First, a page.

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Driver killed in crash with firetruck in West Compton is ID’d

Authorities on Thursday identified the man who was killed when the car he was driving slammed into a firetruck in West Compton this week.

About 12:31 a.m. Tuesday, a Los Angeles County Fire Department truck on Avalon Boulevard was hit by a Chrysler PT Cruiser going through the intersection “at a high rate of speed” on Compton Boulevard, according to California Highway Patrol spokesperson Angelia Gonzales. Three other cars were involved in the crash.

The people inside the Chrysler — a man and woman — were pronounced dead at the scene. Four firefighters inside the firetruck were hospitalized with minor injuries. No one else was injured.

The man was identified Thursday as Montae Cook, 27, by the Los Angeles County coroner’s office, which listed his cause of death as “blunt force injuries.”

The woman was identified as 25-year-old Los Angeles resident Asia Allen-Bookman, according to her sister Tiffany Acker. The coroner’s office hasn’t officially released Allen-Bookman’s identity, citing pending family notification.

Acker said that although some media outlets cited a witness and the CHP as saying the car her sister was in was involved in a street race, Cook was actually being chased by an ex-girlfriend shortly before the crash.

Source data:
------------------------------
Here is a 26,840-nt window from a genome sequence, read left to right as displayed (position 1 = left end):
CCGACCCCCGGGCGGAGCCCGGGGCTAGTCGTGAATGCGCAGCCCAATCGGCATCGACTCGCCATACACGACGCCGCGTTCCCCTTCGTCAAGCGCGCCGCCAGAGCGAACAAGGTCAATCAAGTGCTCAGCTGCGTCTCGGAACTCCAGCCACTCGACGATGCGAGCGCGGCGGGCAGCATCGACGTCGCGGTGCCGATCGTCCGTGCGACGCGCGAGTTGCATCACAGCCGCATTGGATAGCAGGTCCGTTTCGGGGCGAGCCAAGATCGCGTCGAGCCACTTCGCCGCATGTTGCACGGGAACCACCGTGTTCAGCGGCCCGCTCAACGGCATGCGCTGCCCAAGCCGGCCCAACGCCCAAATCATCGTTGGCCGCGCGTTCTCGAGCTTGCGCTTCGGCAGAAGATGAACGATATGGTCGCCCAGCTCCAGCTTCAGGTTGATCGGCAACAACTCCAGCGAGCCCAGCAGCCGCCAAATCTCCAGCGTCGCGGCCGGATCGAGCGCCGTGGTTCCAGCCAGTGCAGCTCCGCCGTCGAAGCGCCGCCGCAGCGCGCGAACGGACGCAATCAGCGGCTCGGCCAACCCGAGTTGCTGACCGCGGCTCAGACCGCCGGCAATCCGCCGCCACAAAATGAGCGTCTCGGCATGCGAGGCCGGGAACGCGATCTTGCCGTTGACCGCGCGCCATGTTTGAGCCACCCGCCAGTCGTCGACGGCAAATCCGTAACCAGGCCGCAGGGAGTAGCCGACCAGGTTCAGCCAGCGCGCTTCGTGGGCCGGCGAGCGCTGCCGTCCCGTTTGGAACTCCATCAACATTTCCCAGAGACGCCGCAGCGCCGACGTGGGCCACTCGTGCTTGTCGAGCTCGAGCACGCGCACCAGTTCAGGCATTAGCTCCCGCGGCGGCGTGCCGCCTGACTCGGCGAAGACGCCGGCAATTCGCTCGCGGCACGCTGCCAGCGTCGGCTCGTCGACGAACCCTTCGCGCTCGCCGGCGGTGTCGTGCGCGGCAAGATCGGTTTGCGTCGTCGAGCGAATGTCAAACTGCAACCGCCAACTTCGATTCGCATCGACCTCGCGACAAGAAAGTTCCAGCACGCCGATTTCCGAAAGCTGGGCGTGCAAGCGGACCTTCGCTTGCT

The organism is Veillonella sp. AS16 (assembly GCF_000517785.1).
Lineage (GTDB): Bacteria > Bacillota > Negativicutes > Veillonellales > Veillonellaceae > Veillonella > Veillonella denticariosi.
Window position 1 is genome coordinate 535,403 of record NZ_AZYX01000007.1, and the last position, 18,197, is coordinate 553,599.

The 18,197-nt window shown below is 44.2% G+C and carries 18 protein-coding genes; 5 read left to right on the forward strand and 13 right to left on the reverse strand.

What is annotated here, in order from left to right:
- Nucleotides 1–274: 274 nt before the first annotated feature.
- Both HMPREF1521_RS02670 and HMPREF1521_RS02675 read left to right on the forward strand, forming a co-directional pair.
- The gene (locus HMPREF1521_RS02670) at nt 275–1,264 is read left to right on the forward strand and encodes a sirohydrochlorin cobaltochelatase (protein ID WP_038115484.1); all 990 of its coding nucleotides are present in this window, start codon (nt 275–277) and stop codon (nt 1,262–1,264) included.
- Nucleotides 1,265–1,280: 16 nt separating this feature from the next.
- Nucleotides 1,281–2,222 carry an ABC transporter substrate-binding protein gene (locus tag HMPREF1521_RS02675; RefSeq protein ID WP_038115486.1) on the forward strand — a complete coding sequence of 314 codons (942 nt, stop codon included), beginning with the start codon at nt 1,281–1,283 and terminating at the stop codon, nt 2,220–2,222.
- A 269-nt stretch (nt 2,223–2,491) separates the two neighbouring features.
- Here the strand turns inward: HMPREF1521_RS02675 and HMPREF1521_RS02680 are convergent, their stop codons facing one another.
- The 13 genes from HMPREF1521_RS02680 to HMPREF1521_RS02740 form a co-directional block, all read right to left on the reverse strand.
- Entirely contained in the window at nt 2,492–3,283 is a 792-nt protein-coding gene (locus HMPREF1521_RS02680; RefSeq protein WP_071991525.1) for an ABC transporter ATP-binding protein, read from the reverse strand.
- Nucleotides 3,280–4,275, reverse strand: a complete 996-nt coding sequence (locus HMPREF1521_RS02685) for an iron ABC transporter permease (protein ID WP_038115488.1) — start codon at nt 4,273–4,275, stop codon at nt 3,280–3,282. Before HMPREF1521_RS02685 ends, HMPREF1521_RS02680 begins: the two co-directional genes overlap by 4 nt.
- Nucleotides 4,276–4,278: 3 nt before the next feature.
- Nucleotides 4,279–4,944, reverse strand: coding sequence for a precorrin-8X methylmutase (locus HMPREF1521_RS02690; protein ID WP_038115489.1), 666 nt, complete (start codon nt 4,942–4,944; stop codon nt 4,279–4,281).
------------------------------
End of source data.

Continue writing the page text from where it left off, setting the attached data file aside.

Allen-Bookman, according to Acker, met Cook about two to three weeks ago, and they were likely driving back from a video shoot and dropping her off at work. Allen-Bookman called a friend in a panic during the drive and told her they were being chased by Cook’s ex-girlfriend and needed help, Acker said.

“She was hysterically crying,” Acker said about her sister. “I’m assuming that my sister was seeing her life flash before her eyes. She knew there was no way out.”

The car chasing them was a white or silver car of unknown make and model, according to Acker.

Cook’s foster parent, Marie Pilloud of Nebraska, said Cook lived with her until he was 20 or so. He grew up in Pilloud’s home with three foster siblings and attended Iowa Western Community College for two years before moving to Las Vegas to pursue a career in music. He then moved to Los Angeles to further his career as a rapper and was getting traction on TikTok with his music, she said.

“He could be a difficult kid here and there, but there was always something so special about him,” said Pilloud, 68. “He had a great heart and he loved music.”

Pilloud last spoke with Cook last week, when he contacted her asking about his birth certificate. They spoke for a while until Pilloud said she couldn’t talk anymore and that she would call him back in a few days.

“He had a tough childhood,” she said. “He always told me he was going to make it big, buy me a house and take care of me. We had a great relationship. He was always in my life and I was always in his.”

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